Not the best science fiction writing out there, to be honest. I would have overlooked that, but the stories tend to take quite a few liberties with the plot of Starcraft and its backstory, which was kind of annoying. If you want to avoid a minor spoiler stop here but in one of them it turn out that it was the Sons of Korhal all along that lured the Zerg into Mar Sara using a Psi Emitter. I don't know if Chris Metzen was consulted on this, but I dunno, there is a mission in the original Starcraft were you get the plans for the Psi Emitter for the Sons of Korhal, well after the zerg are in Mar Sara, so that's a pretty big contradiction I'd think.

I suppose I was just disappointed by the fact that the stories don't seem to be as canon as they should be, and if the writing and plot is not very good, then it sort of takes all of the enjoyment out of the stories.
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Most Helpful Customer Reviews on Amazon.com (beta)

Amazon.com: 17 reviews
6 of 6 people found the following review helpful
A nice Starcraft Anthology. 20 Feb. 2008
By Zer - Published on Amazon.com
Format: Paperback Verified Purchase
This is a very good collection of Stacraft related stories--and has a pretty cool cover picture (though something tells me you aren't going to buy it just for that, eh).

It has all the good ones: Liberty's Crusade, Speed of Darkness (for me, and seemingly many, the best of the SC1 series) and, of course, Uprising; which I'm glad someone finally put it on paper, not only because it tells us about the beginnings of Sarah Kerrigan and the Sons of Korhal, which makes it wicked awesome, but also because it felt weird to read it as an ebook, at least for me.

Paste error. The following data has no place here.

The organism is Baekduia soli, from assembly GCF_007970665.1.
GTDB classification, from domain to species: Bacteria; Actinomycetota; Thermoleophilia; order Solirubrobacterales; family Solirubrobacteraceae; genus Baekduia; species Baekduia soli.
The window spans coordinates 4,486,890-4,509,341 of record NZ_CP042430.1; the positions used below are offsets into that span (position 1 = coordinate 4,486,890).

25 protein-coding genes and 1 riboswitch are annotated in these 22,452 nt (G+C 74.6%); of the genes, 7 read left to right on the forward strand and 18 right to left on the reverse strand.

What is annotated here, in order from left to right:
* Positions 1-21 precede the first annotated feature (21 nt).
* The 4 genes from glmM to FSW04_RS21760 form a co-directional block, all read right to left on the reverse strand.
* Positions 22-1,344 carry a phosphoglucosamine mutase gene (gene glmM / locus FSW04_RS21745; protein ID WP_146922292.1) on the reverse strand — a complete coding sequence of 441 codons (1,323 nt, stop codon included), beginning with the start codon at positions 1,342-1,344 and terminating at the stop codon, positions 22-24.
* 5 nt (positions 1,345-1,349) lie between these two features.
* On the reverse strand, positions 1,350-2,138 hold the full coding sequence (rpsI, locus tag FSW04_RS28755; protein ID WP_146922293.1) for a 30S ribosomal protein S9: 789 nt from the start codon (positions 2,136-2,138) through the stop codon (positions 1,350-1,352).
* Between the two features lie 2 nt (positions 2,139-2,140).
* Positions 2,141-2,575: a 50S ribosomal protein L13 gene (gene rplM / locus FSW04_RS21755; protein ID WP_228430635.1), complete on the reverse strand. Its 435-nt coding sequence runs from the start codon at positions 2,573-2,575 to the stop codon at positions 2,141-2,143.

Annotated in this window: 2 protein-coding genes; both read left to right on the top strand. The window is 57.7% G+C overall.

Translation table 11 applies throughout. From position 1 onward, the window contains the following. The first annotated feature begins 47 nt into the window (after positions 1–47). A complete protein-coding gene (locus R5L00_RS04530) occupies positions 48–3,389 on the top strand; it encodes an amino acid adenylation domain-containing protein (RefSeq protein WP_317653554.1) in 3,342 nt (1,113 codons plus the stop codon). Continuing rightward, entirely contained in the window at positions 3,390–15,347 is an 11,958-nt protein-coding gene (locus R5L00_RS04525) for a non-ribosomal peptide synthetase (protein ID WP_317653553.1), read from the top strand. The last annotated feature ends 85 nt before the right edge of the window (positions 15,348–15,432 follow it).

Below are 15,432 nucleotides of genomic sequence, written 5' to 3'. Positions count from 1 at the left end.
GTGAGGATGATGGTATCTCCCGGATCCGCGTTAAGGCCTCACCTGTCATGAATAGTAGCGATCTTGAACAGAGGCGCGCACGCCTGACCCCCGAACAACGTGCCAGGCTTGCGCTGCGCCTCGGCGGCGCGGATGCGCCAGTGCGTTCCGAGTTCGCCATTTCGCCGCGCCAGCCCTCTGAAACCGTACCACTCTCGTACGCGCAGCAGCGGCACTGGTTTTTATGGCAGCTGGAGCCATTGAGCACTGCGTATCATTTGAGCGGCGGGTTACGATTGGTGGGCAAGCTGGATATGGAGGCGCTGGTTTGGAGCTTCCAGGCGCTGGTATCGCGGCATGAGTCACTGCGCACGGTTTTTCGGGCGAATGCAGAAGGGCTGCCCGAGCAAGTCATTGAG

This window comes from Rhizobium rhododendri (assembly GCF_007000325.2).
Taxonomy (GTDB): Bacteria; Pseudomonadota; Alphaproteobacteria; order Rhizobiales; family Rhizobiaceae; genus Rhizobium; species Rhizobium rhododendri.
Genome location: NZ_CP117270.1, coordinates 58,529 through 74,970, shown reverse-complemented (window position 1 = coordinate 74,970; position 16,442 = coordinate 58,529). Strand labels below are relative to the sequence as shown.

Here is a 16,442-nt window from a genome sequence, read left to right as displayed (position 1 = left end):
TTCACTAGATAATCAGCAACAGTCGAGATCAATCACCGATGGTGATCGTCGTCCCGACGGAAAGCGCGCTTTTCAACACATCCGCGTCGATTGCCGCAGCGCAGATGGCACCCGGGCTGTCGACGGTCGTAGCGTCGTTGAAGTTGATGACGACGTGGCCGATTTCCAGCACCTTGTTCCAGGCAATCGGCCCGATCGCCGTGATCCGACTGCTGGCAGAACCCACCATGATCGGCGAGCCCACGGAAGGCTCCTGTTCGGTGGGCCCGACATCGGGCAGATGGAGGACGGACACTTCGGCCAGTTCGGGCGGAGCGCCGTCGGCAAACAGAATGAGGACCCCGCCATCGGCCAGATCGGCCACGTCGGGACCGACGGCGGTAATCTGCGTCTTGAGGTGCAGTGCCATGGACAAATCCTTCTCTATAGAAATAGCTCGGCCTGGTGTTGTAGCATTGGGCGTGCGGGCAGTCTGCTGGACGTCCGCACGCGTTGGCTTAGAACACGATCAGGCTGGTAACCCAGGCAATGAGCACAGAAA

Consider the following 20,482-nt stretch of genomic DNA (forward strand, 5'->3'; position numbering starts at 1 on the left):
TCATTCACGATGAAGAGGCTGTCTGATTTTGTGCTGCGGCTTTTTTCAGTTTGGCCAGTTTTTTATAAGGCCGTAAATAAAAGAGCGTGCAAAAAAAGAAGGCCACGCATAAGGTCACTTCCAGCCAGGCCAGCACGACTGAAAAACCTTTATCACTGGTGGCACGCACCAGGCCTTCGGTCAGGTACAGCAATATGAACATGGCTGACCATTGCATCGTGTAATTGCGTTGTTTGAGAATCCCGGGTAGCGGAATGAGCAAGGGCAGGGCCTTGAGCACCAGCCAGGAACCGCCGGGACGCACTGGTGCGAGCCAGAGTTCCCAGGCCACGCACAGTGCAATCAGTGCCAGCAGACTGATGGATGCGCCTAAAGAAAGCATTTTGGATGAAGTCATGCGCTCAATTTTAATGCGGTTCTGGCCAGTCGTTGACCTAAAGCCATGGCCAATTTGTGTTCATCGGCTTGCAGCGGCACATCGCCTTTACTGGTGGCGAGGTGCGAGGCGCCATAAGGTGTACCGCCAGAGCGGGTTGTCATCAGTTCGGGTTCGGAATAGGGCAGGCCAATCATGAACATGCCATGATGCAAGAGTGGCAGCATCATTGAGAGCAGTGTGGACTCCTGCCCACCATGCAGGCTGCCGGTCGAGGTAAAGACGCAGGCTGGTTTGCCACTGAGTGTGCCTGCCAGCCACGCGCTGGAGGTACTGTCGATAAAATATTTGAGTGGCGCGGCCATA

However, as mentioned in the other review, it also has, ugh:-- Shadow of the Xel'Naga. Believe public opinion: it is bad. Anyways, you can just skip it, plus it doesn't have anything new; well, yes it does, but that's why spoilers exist, so you don't have to read the whole book and quite possibly cause youself serious injury--so yah, just skip it. They could've just added 'Queen of Blades' instead.

Now, back to topic: if you want a nice collection of some SC1 books instead of buying these three separately (I always found it more practical to have this one big book than all of those, anyways), plus the ebook, here it is.
It also has a cool intro by Blizzard's president, Mike Morhaime.
So, enjoy!
10 of 12 people found the following review helpful
includes "Uprising" = good, includes "Shadows of the Xel'Naga" = bad 15 Dec. 2007
By Nerwen - Published on Amazon.com
Format: Paperback
The main reason I can see for buying this anthology would be to acquire a copy of "Uprising" by Mickey Neilson. The other three stories are out as individual paperbacks, while "Uprising" was previously released only as an ebook. The following paragraph was my review for "Uprising" at the time it was still available: